05 October 2014

Creating Orbital ATK

Author: Philip Finnegan, Drawn From: Defense & Aerospace Companies Briefing

The planned merger of the defense and space portions of ATK with Orbital Sciences will create a $4.5 billion company. Orbital and ATK's managements maintain that they are creating a much stronger company that will benefit from accelerated growth.

In space, Orbital will bring its systems integration capabilities and ATK will provide its techologies. The result will be a much larger space company. Orbital's space work is about $1.5 billion annually, with ATK's space work totaling $1.2 billion.

Adding system design and integration capabilities to ATK's traditional strengths in tactical missiles or advanced armament should add to the combined companies strength in those markets.

The new company should also benefit from prospects for vertical integration that could improve its competitiveness by cutting costs.

Orbital has already done this in areas such as electronics, guidance systems, and communication systems -- both for rockets and satellites.

By combined ATK's pro pul sion capabilities, there are potentially greater savings to be reaped since it represented 25% to 35% of the costs of a launch vehicle. That means internal value added on launch vehicles would go from 45% to 50% of the total costs up to 70% or 80%.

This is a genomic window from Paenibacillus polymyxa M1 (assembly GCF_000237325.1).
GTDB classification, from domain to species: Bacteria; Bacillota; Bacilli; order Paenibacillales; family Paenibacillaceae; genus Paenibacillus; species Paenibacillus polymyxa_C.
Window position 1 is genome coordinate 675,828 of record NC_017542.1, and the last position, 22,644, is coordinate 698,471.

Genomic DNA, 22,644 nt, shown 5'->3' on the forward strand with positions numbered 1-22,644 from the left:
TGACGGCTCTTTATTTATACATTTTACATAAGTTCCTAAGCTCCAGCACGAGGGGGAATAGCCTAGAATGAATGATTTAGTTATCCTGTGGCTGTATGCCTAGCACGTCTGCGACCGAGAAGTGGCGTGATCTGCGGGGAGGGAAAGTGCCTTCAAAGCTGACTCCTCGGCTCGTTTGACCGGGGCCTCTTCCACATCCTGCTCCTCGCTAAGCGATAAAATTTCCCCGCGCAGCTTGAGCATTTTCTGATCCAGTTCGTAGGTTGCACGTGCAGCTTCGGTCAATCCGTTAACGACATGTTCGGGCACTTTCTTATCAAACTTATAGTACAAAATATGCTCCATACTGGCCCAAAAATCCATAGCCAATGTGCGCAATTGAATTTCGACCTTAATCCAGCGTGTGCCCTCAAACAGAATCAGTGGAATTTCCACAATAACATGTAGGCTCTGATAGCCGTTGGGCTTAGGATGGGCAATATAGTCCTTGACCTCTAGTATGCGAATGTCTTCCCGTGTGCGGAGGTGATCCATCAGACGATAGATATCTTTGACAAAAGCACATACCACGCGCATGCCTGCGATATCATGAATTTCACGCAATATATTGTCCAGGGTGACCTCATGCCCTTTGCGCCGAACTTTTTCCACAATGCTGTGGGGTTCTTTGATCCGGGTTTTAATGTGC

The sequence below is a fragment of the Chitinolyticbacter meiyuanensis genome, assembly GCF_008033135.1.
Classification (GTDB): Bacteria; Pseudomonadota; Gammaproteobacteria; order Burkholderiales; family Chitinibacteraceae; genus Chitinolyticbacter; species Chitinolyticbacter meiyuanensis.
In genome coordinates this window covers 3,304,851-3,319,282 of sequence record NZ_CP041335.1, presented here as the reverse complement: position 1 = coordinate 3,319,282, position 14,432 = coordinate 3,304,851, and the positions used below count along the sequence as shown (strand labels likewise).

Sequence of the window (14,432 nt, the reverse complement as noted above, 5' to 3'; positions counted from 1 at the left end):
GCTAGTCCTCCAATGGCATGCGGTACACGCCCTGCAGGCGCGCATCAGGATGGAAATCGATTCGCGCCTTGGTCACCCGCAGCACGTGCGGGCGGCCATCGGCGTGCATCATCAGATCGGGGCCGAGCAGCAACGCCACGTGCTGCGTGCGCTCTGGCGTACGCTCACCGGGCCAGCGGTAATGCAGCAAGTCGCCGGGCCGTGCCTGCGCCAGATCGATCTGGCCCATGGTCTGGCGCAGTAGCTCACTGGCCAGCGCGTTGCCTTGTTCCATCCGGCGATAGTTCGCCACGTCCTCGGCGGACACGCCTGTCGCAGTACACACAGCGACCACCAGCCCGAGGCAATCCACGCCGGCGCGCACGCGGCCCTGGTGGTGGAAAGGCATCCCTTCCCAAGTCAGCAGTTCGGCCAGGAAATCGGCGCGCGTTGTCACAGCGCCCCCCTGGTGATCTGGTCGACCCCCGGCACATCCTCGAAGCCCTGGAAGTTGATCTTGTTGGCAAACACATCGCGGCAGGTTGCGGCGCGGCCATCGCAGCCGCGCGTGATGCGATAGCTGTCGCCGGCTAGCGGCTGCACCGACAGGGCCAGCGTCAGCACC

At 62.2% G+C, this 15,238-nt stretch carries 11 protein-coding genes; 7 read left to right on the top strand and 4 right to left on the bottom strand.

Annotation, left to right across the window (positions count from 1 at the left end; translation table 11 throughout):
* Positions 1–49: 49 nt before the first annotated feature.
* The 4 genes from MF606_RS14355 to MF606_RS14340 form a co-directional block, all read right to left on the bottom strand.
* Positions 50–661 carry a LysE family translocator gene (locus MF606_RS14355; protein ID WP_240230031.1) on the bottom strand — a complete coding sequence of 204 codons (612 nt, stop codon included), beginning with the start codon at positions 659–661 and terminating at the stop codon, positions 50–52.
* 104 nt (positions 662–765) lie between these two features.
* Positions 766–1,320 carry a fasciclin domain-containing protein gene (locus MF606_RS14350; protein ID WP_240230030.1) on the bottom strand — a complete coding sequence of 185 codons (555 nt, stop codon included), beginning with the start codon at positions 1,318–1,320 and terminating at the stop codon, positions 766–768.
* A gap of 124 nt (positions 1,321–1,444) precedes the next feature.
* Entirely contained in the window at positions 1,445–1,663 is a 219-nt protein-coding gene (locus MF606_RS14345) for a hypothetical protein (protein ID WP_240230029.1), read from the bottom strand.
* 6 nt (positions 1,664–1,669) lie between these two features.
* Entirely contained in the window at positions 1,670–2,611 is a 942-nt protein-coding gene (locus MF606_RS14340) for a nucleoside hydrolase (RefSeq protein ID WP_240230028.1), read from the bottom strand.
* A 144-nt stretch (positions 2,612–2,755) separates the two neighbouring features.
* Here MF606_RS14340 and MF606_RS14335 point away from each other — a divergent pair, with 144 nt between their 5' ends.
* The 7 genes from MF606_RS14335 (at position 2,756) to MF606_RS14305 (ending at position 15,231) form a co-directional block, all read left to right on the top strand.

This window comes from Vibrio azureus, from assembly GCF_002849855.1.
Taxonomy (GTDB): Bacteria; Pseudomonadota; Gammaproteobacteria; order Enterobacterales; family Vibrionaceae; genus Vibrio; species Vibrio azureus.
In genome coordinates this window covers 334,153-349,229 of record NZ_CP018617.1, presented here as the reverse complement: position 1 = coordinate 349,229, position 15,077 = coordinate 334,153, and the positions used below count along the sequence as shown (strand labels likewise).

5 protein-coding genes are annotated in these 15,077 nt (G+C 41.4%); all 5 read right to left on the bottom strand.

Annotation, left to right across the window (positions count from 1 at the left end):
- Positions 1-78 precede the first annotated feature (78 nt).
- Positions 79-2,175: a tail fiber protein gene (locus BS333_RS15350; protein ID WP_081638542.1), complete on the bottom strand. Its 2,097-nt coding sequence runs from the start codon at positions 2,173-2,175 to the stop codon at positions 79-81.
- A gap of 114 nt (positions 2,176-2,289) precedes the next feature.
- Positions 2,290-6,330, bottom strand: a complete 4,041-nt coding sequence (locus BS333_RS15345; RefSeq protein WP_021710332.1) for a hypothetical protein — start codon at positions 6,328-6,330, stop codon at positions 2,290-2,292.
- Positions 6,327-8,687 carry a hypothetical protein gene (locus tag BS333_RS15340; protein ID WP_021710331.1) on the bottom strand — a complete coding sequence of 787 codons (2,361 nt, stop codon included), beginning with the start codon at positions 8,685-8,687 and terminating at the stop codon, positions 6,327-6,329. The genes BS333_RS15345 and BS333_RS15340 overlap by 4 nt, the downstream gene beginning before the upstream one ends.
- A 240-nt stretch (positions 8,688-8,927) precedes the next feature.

Orbital is al ready considering an ATK proposal to replace Russian NK-33 engines with a solid rocket propulsion system in its medium class space launch vehicle, Antares.

On satellites, ATK's work adds 10% to 20% of the total cost.

About the Author

Philip Finnegan

Philip Finnegan

Phil is Director of Corporate Analysis at Teal Group. He has provided strategic and market analysis for clients in commercial aerospace and defense, including major U.S. and European prime contractors, since joining Teal fifteen years ago.

He also writes and edits Teal's Defense and Aerospace Companies Briefing, which analyzes the performance, outlook and strategies of 50 aerospace and defense companies in the United States, Europe, Asia and South America. He is a co-author of the annual World Unmanned Aerial Vehicle Systems with responsibility for UAV companies.

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